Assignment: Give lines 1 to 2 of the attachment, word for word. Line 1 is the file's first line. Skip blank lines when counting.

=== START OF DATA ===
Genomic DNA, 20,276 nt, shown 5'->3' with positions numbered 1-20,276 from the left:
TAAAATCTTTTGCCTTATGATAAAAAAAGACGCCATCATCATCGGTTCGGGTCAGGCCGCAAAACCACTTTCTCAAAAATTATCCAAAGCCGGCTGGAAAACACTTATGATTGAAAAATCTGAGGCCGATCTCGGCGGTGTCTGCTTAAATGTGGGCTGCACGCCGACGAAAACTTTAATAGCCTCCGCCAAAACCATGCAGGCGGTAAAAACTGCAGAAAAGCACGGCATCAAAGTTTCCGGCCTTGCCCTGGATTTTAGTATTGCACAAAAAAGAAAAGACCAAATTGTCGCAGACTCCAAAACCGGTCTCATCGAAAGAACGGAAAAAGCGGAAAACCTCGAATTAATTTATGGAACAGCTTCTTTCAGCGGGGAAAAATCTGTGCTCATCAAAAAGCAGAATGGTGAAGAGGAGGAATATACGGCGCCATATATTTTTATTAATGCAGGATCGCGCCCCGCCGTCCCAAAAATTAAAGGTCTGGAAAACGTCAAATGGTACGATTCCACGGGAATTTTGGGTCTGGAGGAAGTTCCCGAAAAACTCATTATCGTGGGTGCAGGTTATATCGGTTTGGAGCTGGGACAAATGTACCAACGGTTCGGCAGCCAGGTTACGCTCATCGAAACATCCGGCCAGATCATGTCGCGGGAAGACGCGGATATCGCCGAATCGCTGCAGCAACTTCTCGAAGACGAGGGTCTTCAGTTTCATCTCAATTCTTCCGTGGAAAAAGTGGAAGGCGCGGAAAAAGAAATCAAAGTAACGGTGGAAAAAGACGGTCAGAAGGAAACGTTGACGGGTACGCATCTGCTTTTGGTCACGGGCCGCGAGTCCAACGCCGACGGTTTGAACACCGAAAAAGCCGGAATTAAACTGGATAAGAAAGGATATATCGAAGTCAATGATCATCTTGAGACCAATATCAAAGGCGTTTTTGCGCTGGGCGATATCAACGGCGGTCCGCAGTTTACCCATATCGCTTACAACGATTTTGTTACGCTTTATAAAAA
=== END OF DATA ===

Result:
Genomic DNA, 20,276 nt, shown 5'->3' with positions numbered 1-20,276 from the left:
TAAAATCTTTTGCCTTATGATAAAAAAAGACGCCATCATCATCGGTTCGGGTCAGGCCGCAAAACCACTTTCTCAAAAATTATCCAAAGCCGGCTGGAAAACACTTATGATTGAAAAATCTGAGGCCGATCTCGGCGGTGTCTGCTTAAATGTGGGCTGCACGCCGACGAAAACTTTAATAGCCTCCGCCAAAACCATGCAGGCGGTAAAAACTGCAGAAAAGCACGGCATCAAAGTTTCCGGCCTTGCCCTGGATTTTAGTATTGCACAAAAAAGAAAAGACCAAATTGTCGCAGACTCCAAAACCGGTCTCATCGAAAGAACGGAAAAAGCGGAAAACCTCGAATTAATTTATGGAACAGCTTCTTTCAGCGGGGAAAAATCTGTGCTCATCAAAAAGCAGAATGGTGAAGAGGAGGAATATACGGCGCCATATATTTTTATTAATGCAGGATCGCGCCCCGCCGTCCCAAAAATTAAAGGTCTGGAAAACGTCAAATGGTACGATTCCACGGGAATTTTGGGTCTGGAGGAAGTTCCCGAAAAACTCATTATCGTGGGTGCAGGTTATATCGGTTTGGAGCTGGGACAAATGTACCAACGGTTCGGCAGCCAGGTTACGCTCATCGAAACATCCGGCCAGATCATGTCGCGGGAAGACGCGGATATCGCCGAATCGCTGCAGCAACTTCTCGAAGACGAGGGTCTTCAGTTTCATCTCAATTCTTCCGTGGAAAAAGTGGAAGGCGCGGAAAAAGAAATCAAAGTAACGGTGGAAAAAGACGGTCAGAAGGAAACGTTGACGGGTACGCATCTGCTTTTGGTCACGGGCCGCGAGTCCAACGCCGACGGTTTGAACACCGAAAAAGCCGGAATTAAACTGGATAAGAAAGGATATATCGAAGTCAATGATCATCTTGAGACCAATATCAAAGGCGTTTTTGCGCTGGGCGATATCAACGGCGGTCCGCAGTTTACCCATATCGCTTACAACGATTTTGTTACGCTTTATAAAAA